Carnegie Mellon University
May 03, 2021

Should Uber And Lyft Be Electrifying More Vehicles?

By Dan Carroll

Dan Carroll
  • College of Engineering
Jeremy Michalek and his Ph.D. student Matthew Bruchon have published a study investigating what vehicle electrification would look like in a world where ridesourcing companies like Uber and Lyft were held responsible for the air pollution and carbon emissions created by their business.

Ridesourcing has changed the way people travel, affecting air emissions in the process. Researchers like those at the Center for Air, Climate and Energy Solutions (CASES) have quantified the negative health effects of airborne particulates created by cars in rates of cardiovascular and respiratory disease, and they're also the largest source of greenhouse gasses in the U.S. With public sector fleets such as the U.S. Postal Service and many private companies moving to shrink their footprint, the researchers asked what would happen if ridesourcing companies were charged for the costs resulting from the emissions their business creates.

"Air pollution is a classic case where free markets fail," says Michalek, professor of engineering and public policy and mechanical engineering. "I get the benefit of driving my car, but the cost of the air pollution it creates is shared with everyone in my region. The conventional way to efficiently correct for this failure is to charge the polluter for the cost its pollution imposes on society so that it has an incentive to reduce pollution when it is cost effective to do so. We wanted to see the effects of such a policy for ridesourcing fleets like Uber and Lyft."

To do so, they first estimated the societal impact of emitted greenhouse gasses and conventional pollutants in terms of higher medical costs and premature deaths in surrounding communities, as well as the broader economic and environmental costs. With these numbers in hand, the team created a model that envisioned how ridesourcing companies might act were they forced to internalize these public costs via an emissions-based fee.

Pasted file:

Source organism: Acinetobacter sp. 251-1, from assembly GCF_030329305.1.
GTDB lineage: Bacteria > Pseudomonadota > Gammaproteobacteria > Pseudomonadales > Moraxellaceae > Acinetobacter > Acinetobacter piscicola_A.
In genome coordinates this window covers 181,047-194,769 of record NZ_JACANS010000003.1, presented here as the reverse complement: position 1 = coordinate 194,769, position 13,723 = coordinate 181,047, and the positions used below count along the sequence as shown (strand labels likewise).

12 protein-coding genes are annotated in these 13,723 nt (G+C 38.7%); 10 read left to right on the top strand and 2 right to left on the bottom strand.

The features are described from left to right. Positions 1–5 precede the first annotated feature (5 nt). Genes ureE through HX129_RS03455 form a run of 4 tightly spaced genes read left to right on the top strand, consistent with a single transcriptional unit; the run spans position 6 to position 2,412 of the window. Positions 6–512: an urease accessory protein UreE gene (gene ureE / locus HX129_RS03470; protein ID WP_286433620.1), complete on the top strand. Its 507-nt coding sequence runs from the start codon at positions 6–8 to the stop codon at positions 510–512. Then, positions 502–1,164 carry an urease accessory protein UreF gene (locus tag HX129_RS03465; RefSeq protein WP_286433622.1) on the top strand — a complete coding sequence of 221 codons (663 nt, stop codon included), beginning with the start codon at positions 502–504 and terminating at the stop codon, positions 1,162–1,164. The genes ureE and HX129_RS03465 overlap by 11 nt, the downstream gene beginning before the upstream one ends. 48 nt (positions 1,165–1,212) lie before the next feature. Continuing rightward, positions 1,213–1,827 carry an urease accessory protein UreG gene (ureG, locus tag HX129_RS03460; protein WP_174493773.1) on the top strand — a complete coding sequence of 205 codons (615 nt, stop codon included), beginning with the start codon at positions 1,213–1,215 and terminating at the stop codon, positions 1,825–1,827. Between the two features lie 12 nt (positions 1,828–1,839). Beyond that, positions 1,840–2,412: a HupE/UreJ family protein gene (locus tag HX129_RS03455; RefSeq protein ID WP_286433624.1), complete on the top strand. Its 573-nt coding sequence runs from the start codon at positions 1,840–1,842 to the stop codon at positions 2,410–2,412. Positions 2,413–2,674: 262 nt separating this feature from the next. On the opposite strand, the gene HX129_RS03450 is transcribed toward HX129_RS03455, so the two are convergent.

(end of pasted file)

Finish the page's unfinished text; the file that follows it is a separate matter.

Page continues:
Perhaps unsurprisingly, they found that when companies like Uber and Lyft are charged for the cost of polluting, they find ways to pollute less, including shifting from traditional conventional vehicles to cleaner hybrid electric vehicles and battery electric vehicles. While electrified vehicles have a higher cost in initial capital, their lower operating costs and cleaner environmental profile are well-suited for high use-intensity scenarios like ridesourcing.

To their credit, companies like Uber have already acknowledged the need to electrify the U.S. automotive fleet. Uber and Lyft have pledged to shift to 100% electric vehicles by 2030, and the ridesourcing firms have initiated programs like Uber Green, which allows users to request a hybrid or electric vehicle and rewards drivers with an extra $0.50 from a $1 rider surcharge. The company is also testing programs in major cities to allow Uber drivers to rent electric vehicles.

However, the rate of electrification motivated by private interests today cannot compare to the rate that they might achieve were ridesourcing companies forced to factor in the public costs of increased emissions. Michalek and Bruchon found that with an emissions-based incentive toward electrification, ridesourcing companies would likely cut their emissions by amounts ranging from 10% in New York to 22% in Los Angeles. In Los Angeles alone, they estimate that this represents a reduction of about $29 million per year in health and environmental costs.

While good work is being done by both public and private interests to push for electrification, greater public awareness and stable policy are still needed to internalize the public costs created by private vehicles, including ridesourcing. Doing so will provide greater incentive to eliminate the harmful externalities for our community and environment, and create a cleaner, more efficient vehicle fleet.

This research also includes contributions from Professor Inês Azevedo of Stanford University, formerly of Carnegie Mellon University's Department of Engineering and Public Policy.

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